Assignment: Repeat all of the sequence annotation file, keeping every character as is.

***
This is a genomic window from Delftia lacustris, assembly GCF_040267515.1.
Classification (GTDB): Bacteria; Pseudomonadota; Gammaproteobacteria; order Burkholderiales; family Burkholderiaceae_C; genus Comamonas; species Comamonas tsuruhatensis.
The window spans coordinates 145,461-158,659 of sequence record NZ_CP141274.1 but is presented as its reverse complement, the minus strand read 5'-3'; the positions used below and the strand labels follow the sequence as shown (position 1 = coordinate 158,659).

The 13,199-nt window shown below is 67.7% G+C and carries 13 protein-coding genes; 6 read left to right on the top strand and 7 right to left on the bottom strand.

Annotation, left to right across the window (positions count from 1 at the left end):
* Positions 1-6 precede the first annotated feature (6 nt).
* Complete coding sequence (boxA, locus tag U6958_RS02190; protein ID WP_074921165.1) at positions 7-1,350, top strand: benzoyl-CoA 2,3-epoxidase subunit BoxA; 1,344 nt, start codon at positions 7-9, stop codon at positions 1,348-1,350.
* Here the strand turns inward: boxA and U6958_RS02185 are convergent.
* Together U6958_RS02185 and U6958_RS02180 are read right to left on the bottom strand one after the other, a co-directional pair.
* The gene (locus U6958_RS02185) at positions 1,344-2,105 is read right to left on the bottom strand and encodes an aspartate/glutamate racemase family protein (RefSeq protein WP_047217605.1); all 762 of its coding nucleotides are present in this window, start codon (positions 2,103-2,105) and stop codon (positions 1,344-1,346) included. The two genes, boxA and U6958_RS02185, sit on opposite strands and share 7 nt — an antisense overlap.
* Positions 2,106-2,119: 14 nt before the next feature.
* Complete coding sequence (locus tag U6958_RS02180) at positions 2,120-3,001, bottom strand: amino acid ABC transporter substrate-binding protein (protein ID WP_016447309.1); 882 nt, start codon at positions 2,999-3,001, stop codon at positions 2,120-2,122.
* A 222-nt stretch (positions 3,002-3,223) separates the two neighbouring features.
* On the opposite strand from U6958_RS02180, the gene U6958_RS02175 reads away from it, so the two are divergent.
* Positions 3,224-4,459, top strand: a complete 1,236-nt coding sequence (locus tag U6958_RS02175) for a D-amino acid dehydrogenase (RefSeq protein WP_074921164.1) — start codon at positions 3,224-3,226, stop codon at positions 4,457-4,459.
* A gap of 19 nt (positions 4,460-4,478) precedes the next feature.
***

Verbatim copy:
This is a genomic window from Delftia lacustris, assembly GCF_040267515.1.
Classification (GTDB): Bacteria; Pseudomonadota; Gammaproteobacteria; order Burkholderiales; family Burkholderiaceae_C; genus Comamonas; species Comamonas tsuruhatensis.
The window spans coordinates 145,461-158,659 of sequence record NZ_CP141274.1 but is presented as its reverse complement, the minus strand read 5'-3'; the positions used below and the strand labels follow the sequence as shown (position 1 = coordinate 158,659).

The 13,199-nt window shown below is 67.7% G+C and carries 13 protein-coding genes; 6 read left to right on the top strand and 7 right to left on the bottom strand.

Annotation, left to right across the window (positions count from 1 at the left end):
* Positions 1-6 precede the first annotated feature (6 nt).
* Complete coding sequence (boxA, locus tag U6958_RS02190; protein ID WP_074921165.1) at positions 7-1,350, top strand: benzoyl-CoA 2,3-epoxidase subunit BoxA; 1,344 nt, start codon at positions 7-9, stop codon at positions 1,348-1,350.
* Here the strand turns inward: boxA and U6958_RS02185 are convergent.
* Together U6958_RS02185 and U6958_RS02180 are read right to left on the bottom strand one after the other, a co-directional pair.
* The gene (locus U6958_RS02185) at positions 1,344-2,105 is read right to left on the bottom strand and encodes an aspartate/glutamate racemase family protein (RefSeq protein WP_047217605.1); all 762 of its coding nucleotides are present in this window, start codon (positions 2,103-2,105) and stop codon (positions 1,344-1,346) included. The two genes, boxA and U6958_RS02185, sit on opposite strands and share 7 nt — an antisense overlap.
* Positions 2,106-2,119: 14 nt before the next feature.
* Complete coding sequence (locus tag U6958_RS02180) at positions 2,120-3,001, bottom strand: amino acid ABC transporter substrate-binding protein (protein ID WP_016447309.1); 882 nt, start codon at positions 2,999-3,001, stop codon at positions 2,120-2,122.
* A 222-nt stretch (positions 3,002-3,223) separates the two neighbouring features.
* On the opposite strand from U6958_RS02180, the gene U6958_RS02175 reads away from it, so the two are divergent.
* Positions 3,224-4,459, top strand: a complete 1,236-nt coding sequence (locus tag U6958_RS02175) for a D-amino acid dehydrogenase (RefSeq protein WP_074921164.1) — start codon at positions 3,224-3,226, stop codon at positions 4,457-4,459.
* A gap of 19 nt (positions 4,460-4,478) precedes the next feature.